Three abalone divers die in Caspar Cove
Three abalone divers died Sunday afternoon in Mendocino County’s Caspar Cove after a group of five friends set out in search of the prized mollusks and met instead with tragedy, emergency officials said.
Two other men from the party ran into trouble, as well, but were rescued from the rocks at the base of the hundred-foot cliffs that form Caspar Headlands State Beach and Caspar Headlands Natural State Reserve on the central Mendocino Coast, emergency personnel said.
They were unfortunate witnesses to rescue workers’ unsuccessful attempts to resuscitate two of their companions who were plucked lifeless from the water and brought ashore, Mendocino Fire Capt. Sally Swan said.
A third man who had been seen struggling in rough waves at the time the others were reported in distress disappeared and was found about 3½ hours later in a rocky inlet near the open water, Swan said.
The three dead men are the first casualties of this year’s 12-day-old abalone season - a period marked each year by numerous rescues and several fatalities as sometimes overly enthusiastic or unfit divers confront the physical challenges and risks inherent in the sport.
“It is upon us, unfortunately,” Mendocino County Sheriff’s Lt. Shannon Barney, head of search and rescue, said in reaction to Sunday’s incident.
It was not clear when, if ever, three people from the same diving party have perished on the North Coast, and emergency officials said they hope this is the last.
On Saturday, Sonoma Coast State Park lifeguards made two rescues involving multiple individuals, including one in which two Half Moon Bay men diving north of Stump Beach offshore of Salt Point State Park got sucked out toward sea by a rip current and faced being tossed into the rocks by heavy waves, Supervising Park Ranger Jeremy Stinson said.
Two lifeguards happened to see them and swam out to get them, bringing them safely into shore, Stinson said.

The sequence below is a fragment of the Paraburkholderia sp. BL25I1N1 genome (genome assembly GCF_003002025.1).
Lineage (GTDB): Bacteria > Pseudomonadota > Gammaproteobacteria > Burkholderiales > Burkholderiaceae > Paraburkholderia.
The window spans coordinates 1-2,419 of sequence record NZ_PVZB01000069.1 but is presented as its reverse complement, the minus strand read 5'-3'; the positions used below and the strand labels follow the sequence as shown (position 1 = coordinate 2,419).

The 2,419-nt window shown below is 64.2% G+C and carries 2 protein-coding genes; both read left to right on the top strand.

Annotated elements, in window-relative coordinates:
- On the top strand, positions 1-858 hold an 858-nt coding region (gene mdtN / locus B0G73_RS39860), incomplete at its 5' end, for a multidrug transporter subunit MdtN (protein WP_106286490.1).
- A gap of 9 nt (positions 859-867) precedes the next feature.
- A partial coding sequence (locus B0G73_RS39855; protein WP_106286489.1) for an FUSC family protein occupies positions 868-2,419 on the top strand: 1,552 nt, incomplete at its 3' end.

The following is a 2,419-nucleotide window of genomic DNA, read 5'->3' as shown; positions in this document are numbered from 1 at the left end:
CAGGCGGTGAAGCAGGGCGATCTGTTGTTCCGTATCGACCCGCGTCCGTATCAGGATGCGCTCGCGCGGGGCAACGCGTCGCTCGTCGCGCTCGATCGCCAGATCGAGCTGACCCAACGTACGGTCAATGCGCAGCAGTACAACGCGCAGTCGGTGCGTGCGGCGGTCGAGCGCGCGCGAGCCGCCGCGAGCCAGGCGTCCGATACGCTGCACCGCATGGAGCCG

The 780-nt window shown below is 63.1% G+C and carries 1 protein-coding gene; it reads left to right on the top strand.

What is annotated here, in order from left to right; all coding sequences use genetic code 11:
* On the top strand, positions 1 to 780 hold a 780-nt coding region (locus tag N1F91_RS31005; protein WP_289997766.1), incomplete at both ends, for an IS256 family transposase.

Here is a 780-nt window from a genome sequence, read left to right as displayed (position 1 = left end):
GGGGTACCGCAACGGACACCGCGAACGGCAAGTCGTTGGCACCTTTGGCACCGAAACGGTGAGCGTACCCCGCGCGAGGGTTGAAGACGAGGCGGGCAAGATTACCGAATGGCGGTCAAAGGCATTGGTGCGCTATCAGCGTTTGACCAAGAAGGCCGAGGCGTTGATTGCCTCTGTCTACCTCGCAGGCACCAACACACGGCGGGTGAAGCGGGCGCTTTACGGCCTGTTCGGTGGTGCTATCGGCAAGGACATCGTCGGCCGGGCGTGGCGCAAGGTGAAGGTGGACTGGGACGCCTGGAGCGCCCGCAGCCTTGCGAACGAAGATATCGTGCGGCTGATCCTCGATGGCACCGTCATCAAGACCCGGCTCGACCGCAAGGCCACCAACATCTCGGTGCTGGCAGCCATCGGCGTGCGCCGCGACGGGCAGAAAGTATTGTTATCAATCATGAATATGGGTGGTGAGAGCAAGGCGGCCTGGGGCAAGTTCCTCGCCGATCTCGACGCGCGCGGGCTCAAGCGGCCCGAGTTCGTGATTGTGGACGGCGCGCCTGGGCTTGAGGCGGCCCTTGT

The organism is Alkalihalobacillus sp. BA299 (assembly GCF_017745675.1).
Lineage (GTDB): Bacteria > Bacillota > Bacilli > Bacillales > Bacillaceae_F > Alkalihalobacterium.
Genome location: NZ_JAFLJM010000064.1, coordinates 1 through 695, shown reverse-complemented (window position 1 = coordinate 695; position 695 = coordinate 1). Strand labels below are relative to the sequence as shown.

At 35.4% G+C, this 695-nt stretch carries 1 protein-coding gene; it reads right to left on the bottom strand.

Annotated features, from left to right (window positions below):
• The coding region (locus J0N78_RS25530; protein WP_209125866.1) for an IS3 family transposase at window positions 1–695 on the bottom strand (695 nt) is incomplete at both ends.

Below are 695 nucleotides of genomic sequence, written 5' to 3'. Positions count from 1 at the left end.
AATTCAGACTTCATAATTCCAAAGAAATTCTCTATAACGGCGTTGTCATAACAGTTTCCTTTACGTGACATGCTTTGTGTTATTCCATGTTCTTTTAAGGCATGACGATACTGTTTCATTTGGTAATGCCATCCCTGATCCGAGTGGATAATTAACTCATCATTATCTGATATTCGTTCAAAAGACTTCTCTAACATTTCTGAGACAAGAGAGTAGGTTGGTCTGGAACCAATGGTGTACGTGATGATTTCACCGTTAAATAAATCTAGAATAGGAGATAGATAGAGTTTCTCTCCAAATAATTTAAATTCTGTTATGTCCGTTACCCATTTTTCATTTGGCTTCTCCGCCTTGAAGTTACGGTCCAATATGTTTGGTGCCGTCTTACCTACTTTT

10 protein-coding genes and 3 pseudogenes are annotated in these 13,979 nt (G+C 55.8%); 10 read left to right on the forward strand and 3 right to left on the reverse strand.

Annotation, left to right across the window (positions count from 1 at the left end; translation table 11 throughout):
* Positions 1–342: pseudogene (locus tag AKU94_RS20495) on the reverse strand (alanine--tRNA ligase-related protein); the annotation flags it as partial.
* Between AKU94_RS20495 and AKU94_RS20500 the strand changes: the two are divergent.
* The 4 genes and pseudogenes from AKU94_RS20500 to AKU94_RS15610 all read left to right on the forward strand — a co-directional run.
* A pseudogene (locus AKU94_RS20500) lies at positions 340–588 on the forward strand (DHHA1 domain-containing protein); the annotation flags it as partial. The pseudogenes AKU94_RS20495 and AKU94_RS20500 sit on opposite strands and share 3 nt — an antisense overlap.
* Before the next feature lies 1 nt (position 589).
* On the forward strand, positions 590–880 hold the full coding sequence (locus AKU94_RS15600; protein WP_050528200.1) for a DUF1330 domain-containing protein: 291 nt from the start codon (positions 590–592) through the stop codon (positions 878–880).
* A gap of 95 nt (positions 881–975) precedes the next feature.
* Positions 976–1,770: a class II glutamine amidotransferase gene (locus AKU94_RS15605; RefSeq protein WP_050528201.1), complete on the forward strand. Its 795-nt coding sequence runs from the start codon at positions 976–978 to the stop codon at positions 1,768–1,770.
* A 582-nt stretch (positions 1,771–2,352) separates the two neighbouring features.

Later Saturday, a lifeguard saw three divers clinging to a swamped kayak about 500 yards off Ocean Cove, south of Salt Point park, Stinson said. It was unclear how they got into trouble, but they had been diving together when they got into distress and were brought ashore on a personal watercraft, he said.
The five Caspar Cove divers, at least some of whom reportedly were from the East Coast, were among 10 friends who had just arrived in the area and were renting a vacation home at the south end of Caspar Beach, Swan said.
They may have been in the water mere minutes before they found themselves in trouble, apparently having entered off a rocky portion of coast where “there is a lot of churn,” instead of from the soft beach, where the water tends to be calmer, she said.
An off-duty firefighter fishing in the area observed at least one diver in distress and called for help at 2:42 p.m., Swan and others said.
Multiple agencies responded to the crisis, including the Mendocino Volunteer Fire Department, whose rescue boat recovered the two uninjured men from the rocks and brought one of the dead ashore.
The second fatality was hoisted from the water by the crew aboard the Sonoma County Sheriff’s Office helicopter, Henry 1, which was among several aircraft to respond, including a Coast Guard helicopter from Humboldt County and a REACH air ambulance, officials said.
The third victim was missing for several hours after the others were recovered and was the subject of a prolonged search that continued into the evening involving a Coast Guard helicopter crew out of Station Humboldt Bay and a 47-foot motor lifeboat out of Noyo Harbor in Fort Bragg, said Lt. John Briggs.
The missing man’s body was finally spotted at the base of the bluffs at about 7:10 p.m., requiring Mendocino Fire rescue personnel in wet suits to descend down the cliff face and package his body in a rescue apparatus so it could be hoisted back to the bluff top by a truck outfitted with a winch, Swan said.
There was speculation that at least some of the divers may have been inexperienced.
Barbara Johnson, who works the Caspar Beach RV Park & Campground store, said she believes some of those involved were among four out-of-state residents who purchased abalone tags from the shop Sunday morning, based on inquiries from friends or family members who came in that afternoon seeking directions.
“I’m pretty sure it’s them,” Johnson said. “It’s a terrible way to start the season.”
Swan said it’s critical for divers to spend time watching the ocean and studying conditions before they get in the water.
“Know your skills, and know your limitations,” she said. And when the water is inhospitable, “know that tomorrow’s another day.”
You can reach Staff Writer Mary Callahan at 521-5249 or email@example.com. On Twitter @MaryCallahanB.
Environment and Climate Change, The Press Democrat
I am in awe of the breathtaking nature here in Sonoma County and am so grateful to live in this spectacular region we call home. I am amazed, too, by the expertise in our community and by the commitment to protecting the land, its waterways, its wildlife and its residents. My goal is to improve understanding of the issues, to find hope and to help all of us navigate the future of our environment.